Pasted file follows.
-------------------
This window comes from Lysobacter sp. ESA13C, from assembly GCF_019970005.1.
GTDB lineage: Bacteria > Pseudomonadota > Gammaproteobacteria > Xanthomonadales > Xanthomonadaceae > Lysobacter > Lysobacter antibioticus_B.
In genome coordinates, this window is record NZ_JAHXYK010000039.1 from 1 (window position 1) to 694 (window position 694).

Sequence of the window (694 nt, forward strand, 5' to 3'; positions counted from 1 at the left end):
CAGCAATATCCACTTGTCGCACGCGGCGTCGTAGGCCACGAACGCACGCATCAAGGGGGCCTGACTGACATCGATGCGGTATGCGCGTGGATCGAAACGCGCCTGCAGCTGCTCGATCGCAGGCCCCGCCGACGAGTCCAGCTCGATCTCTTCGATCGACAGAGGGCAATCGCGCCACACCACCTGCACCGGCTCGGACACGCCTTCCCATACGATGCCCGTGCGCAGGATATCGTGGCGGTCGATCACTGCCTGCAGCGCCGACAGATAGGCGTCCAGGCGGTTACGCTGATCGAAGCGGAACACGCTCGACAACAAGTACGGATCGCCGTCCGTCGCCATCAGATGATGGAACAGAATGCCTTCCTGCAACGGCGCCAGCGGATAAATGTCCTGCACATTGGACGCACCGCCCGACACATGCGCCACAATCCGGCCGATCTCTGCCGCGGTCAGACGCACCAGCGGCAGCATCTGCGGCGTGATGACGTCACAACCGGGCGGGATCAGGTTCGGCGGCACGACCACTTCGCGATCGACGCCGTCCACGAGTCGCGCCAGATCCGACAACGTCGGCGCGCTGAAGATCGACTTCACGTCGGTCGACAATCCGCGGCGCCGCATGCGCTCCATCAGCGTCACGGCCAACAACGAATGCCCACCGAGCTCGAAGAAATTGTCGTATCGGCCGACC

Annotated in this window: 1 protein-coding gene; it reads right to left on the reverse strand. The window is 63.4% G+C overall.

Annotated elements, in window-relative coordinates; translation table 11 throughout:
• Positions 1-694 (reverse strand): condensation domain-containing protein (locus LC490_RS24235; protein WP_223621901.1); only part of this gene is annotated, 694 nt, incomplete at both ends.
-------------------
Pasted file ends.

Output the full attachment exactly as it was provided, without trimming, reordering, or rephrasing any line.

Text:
This window comes from Lysobacter sp. ESA13C, from assembly GCF_019970005.1.
GTDB lineage: Bacteria > Pseudomonadota > Gammaproteobacteria > Xanthomonadales > Xanthomonadaceae > Lysobacter > Lysobacter antibioticus_B.
In genome coordinates, this window is record NZ_JAHXYK010000039.1 from 1 (window position 1) to 694 (window position 694).

Sequence of the window (694 nt, forward strand, 5' to 3'; positions counted from 1 at the left end):
CAGCAATATCCACTTGTCGCACGCGGCGTCGTAGGCCACGAACGCACGCATCAAGGGGGCCTGACTGACATCGATGCGGTATGCGCGTGGATCGAAACGCGCCTGCAGCTGCTCGATCGCAGGCCCCGCCGACGAGTCCAGCTCGATCTCTTCGATCGACAGAGGGCAATCGCGCCACACCACCTGCACCGGCTCGGACACGCCTTCCCATACGATGCCCGTGCGCAGGATATCGTGGCGGTCGATCACTGCCTGCAGCGCCGACAGATAGGCGTCCAGGCGGTTACGCTGATCGAAGCGGAACACGCTCGACAACAAGTACGGATCGCCGTCCGTCGCCATCAGATGATGGAACAGAATGCCTTCCTGCAACGGCGCCAGCGGATAAATGTCCTGCACATTGGACGCACCGCCCGACACATGCGCCACAATCCGGCCGATCTCTGCCGCGGTCAGACGCACCAGCGGCAGCATCTGCGGCGTGATGACGTCACAACCGGGCGGGATCAGGTTCGGCGGCACGACCACTTCGCGATCGACGCCGTCCACGAGTCGCGCCAGATCCGACAACGTCGGCGCGCTGAAGATCGACTTCACGTCGGTCGACAATCCGCGGCGCCGCATGCGCTCCATCAGCGTCACGGCCAACAACGAATGCCCACCGAGCTCGAAGAAATTGTCGTATCGGCCGACC

Annotated in this window: 1 protein-coding gene; it reads right to left on the reverse strand. The window is 63.4% G+C overall.

Annotated elements, in window-relative coordinates; translation table 11 throughout:
• Positions 1-694 (reverse strand): condensation domain-containing protein (locus LC490_RS24235; protein WP_223621901.1); only part of this gene is annotated, 694 nt, incomplete at both ends.